- Its geographical location: the country is in the centre of a triangle formed by Europe, Africa and the Arab countries of the Middle East;
- Considerable natural ressources;
- Liberalisation policies which favour private investment and should revitalize Libya's economy;
- Low level of foreign debt;
- Its dynamic demography.
Weak Points
Libya's main weak points impeding FDI are:

- Political instability and ongoing violences in Tripoli, which continue to threaten the democratic process of elections (the country remains divided into the western territory managed by the government of Tripoli recognized by the international community, and the eastern territory under the tutelage of the government of Al-Beida supported by Marshal Haftar).
- The south of the country faces the proliferation of trafficking (humans, weapons, drugs)
- Omnipresence of the State in the economy;
- The country's extreme dependency on oil resources;
- An inefficient administration which hinders the development of the private sector;
- Lack of loans and a control of prices and exchanges, constraining economic growth;
- Imports restrictions causing shortage of basic goods and food products;
- A high unemployment rate, estimated to 25%, mainly among the youth.

Finally, even if Libya's rehabilitation in the international community has given confidence to investors, structural reforms remain essential.
Government Measures to Motivate or Restrict FDI
The business environment in Libya is very unfavourable and the country ranks at the 185th spot according to the 2018 Doing Business Report of the World Bank.

The Lybian Investment Law is designed to encourage the investment of national and foreign capital in Libya. Tax benefits are granted to companies that can contribute to the diversification of the local economy, the development of rural areas, the increase of employment, etc. The tax exemptions applicable to companies registered/governed by the Investment Law include a five-year exemption from income tax; an exemption from tax on distributions and gains arising from a merger, sale or change in the legal form of the enterprise; an exemption for profits generated from the activities of the enterprise, provided the profits are reinvested; an exemption from customs duties on machinery and equipment; and an exemption from stamp duty. A free zone has been established in Misrata (Qasr Hamad port area).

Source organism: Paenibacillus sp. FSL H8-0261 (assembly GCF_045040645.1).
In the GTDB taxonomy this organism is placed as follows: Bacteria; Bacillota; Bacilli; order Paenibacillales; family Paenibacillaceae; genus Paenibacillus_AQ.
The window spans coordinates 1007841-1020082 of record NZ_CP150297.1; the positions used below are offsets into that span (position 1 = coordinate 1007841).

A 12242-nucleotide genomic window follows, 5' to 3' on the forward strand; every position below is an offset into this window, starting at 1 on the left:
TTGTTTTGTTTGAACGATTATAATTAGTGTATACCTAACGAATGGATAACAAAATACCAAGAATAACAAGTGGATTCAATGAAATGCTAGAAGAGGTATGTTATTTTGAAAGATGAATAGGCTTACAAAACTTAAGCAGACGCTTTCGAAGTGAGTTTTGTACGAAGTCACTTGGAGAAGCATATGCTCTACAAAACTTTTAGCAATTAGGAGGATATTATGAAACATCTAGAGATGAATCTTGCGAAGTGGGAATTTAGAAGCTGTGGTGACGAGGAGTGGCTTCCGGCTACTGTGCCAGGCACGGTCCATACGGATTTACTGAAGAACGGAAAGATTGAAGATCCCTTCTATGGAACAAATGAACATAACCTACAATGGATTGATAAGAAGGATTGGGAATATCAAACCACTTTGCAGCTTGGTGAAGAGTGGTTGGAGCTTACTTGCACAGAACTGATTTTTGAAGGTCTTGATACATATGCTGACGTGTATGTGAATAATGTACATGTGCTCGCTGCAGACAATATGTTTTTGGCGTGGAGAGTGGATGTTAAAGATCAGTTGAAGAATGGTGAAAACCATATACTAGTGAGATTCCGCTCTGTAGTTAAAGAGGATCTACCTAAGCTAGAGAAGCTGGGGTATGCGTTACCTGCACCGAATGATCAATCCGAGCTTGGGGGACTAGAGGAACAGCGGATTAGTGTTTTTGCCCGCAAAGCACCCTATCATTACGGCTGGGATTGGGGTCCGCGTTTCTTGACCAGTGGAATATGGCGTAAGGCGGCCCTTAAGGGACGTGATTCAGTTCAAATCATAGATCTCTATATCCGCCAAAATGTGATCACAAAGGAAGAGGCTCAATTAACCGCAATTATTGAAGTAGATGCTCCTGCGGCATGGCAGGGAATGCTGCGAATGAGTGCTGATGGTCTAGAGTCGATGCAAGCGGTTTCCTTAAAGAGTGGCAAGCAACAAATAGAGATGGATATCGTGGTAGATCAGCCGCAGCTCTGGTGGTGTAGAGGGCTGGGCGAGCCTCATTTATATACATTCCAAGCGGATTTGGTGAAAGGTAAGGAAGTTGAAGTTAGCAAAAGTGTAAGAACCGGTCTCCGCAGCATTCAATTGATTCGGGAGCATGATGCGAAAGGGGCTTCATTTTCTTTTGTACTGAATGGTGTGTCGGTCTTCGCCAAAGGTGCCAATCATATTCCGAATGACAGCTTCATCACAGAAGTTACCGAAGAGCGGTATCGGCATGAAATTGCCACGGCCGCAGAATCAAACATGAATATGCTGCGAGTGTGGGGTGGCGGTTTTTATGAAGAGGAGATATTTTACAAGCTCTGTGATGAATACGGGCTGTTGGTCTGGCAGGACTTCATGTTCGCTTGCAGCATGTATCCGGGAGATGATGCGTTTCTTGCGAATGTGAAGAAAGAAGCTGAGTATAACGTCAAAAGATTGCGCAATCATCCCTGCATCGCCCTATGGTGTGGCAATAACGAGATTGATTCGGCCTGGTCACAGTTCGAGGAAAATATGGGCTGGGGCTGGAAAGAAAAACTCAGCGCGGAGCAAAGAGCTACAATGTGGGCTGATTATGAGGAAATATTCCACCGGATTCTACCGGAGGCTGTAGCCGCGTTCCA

Foreign investors in Libya are required to have an agent in the country; in addition, it is difficult to find a good business partner and there is an absence of reliable statistics for marketing studies. Through the Law n°5 of 1997, amended by law n°7 of June 2003, the Libyan government has taken measures regarding training of local technicians, transfers of technology, participation to the development of local production, creation of regional development and diversification of sources of income.

Tourism, industry, health, services or agriculture are sectors defined by the General People's Committee as being open to foreign investment. Advantages such as tax exemptions are reserved for projects carried out within the framework of this law. However, the percentage held by Libyans or Libyan companies within the framework of this law cannot be less than 51%.

Bilateral investment conventions signed by Libya
The bilateral conventions on investment signed by Libya may be found on the policy investment hub website.

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Latest Update: May 2024